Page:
The biography of Bartolomeo Vivarini (1432 - 1499)
Bartolomeo or Bartolommeo Vivarini (c. 1432 – c. 1499) was an Italian painter, known to have worked from 1450 to 1499. He was a member of one of Venice’s famous families of artists. Both his brother Antonio Vivarini and Antonio’s son Alvise Vivarini were also painters. Antonio Vivarini seldom worked independently. He became prominent in Venetian painting c. 1440, producing many joint works with his brother-in-law Giovanni d'Alemagna. Antonio also often collaborated with his younger brother Bartolomeo, and until the death of Antonio’s son Alvise Vivarini. None of the three had much originality.
Because of the collective nature of much Vivarini workshop activity, connoisseurs have remained unusually confused about Antonio’s work, and attributions, particularly as regards his late work, are often misleading. Their pictures usually took the form of large-scale polyptychs with stiff, archaic-looking figures and very elaborate carved and gilded frames in the Gothic tradition. After Giovanni d’Alemagna’s death in 1450, Antonio probably continued to produce independent works; from c. 1460 he ran the workshop alone.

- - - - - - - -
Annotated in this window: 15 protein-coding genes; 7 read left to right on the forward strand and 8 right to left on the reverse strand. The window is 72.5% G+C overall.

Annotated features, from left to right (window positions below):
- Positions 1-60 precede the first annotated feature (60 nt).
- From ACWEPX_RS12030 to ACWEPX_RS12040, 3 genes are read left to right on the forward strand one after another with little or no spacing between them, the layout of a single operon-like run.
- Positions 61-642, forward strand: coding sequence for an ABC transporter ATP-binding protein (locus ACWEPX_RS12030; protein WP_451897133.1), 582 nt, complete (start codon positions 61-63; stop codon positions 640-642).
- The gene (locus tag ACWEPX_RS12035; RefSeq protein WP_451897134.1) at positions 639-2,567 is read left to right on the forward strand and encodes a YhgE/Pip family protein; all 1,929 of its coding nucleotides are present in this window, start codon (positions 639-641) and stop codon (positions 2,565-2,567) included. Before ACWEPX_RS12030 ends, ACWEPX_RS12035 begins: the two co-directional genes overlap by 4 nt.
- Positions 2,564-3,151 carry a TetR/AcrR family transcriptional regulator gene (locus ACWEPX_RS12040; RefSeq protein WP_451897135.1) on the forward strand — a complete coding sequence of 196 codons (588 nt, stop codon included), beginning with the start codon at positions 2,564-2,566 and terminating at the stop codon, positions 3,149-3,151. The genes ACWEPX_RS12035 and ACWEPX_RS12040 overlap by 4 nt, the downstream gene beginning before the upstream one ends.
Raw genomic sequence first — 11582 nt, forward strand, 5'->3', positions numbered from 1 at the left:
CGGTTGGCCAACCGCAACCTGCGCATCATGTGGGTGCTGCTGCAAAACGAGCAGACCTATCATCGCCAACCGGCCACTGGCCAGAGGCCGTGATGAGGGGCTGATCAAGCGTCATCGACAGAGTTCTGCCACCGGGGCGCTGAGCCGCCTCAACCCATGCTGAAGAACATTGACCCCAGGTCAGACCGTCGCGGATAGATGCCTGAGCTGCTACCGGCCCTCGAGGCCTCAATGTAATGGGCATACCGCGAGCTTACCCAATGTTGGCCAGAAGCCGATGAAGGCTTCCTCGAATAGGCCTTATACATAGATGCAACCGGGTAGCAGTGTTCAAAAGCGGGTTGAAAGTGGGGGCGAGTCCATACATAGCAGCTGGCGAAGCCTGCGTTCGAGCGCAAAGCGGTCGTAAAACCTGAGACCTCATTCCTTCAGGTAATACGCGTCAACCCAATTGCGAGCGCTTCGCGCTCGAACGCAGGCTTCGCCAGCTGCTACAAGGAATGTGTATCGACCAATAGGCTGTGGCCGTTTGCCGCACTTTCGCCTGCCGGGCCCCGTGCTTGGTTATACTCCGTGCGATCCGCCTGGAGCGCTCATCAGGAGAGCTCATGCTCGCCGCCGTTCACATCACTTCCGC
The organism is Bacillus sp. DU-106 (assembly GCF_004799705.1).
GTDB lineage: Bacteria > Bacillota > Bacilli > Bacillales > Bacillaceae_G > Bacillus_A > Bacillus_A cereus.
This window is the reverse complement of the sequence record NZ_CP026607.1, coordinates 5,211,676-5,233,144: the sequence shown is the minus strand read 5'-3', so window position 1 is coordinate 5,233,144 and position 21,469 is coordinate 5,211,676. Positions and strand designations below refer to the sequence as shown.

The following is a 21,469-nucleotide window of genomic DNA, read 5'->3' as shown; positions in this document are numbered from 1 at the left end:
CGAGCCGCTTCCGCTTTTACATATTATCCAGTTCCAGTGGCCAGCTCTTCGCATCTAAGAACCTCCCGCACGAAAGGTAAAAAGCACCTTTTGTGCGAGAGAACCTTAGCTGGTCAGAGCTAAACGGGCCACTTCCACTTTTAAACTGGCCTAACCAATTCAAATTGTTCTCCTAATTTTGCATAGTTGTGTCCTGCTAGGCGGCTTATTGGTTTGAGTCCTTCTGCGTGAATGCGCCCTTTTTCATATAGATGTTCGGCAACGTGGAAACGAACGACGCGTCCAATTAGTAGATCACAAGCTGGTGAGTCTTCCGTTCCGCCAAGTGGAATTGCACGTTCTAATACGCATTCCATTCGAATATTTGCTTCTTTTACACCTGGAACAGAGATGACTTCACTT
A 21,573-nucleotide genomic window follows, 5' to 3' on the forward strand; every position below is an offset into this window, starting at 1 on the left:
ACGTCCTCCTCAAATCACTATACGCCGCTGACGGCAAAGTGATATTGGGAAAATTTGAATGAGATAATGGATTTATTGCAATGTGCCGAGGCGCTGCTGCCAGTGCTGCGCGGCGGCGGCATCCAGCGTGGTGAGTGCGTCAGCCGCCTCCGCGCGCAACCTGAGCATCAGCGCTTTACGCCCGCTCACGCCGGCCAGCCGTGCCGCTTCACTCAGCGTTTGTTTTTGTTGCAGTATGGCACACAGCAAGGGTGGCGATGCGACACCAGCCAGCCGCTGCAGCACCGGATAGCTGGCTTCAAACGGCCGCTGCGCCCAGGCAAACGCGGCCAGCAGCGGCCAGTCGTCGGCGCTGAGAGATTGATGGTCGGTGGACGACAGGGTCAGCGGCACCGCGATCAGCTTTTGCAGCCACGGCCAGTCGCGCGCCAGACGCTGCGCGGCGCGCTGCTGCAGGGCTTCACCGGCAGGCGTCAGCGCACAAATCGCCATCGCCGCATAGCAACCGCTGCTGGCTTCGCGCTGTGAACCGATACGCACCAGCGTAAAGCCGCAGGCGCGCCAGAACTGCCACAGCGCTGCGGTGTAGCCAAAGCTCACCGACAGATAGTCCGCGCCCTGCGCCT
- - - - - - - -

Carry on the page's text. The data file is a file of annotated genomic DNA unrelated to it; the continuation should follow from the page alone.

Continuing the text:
He learned oil painting from Antonello da Messina and is said to have produced, in 1473, the first oil picture done in Venice. Housed in the basilica of San Zanipolo, it is a large altar-piece in nine divisions, representing Augustine and other saints. Most of his works, however, are in tempera. His outline is always hard and his color good, the figures have much dignified and devout expression.
The Getty Museum, Harvard University Art Museums, the Honolulu Academy of Arts, the Louvre, the Museum of Fine Arts, Boston, the National Gallery of Art (Washington D.C.), the National Gallery, London, the New Orleans Museum of Art, the Philadelphia Museum of Art, Pinacoteca Ambrosiana (Milan), Pinacoteca Nazionale di Bologna, the Rijksmuseum and the Uffizi are among the public collections holding works by Bartolomeo Vivarini.
At the Church of S. Maria Formosa is Vivarini’s polyptych of the Madonna of Mercy (1473). At the Church of S. Giovanni in Bragora are a Resurrection (1498) and a triptych of the Virgin Mary between St. John the Baptist and St. Andrew (1478). At the Church of S. Eufemia is a triptych of S. Rocco and an Angel with a lunette of the Mother and Child (1480). Several of his polyptychs are in the collection of the Accademia in Venice.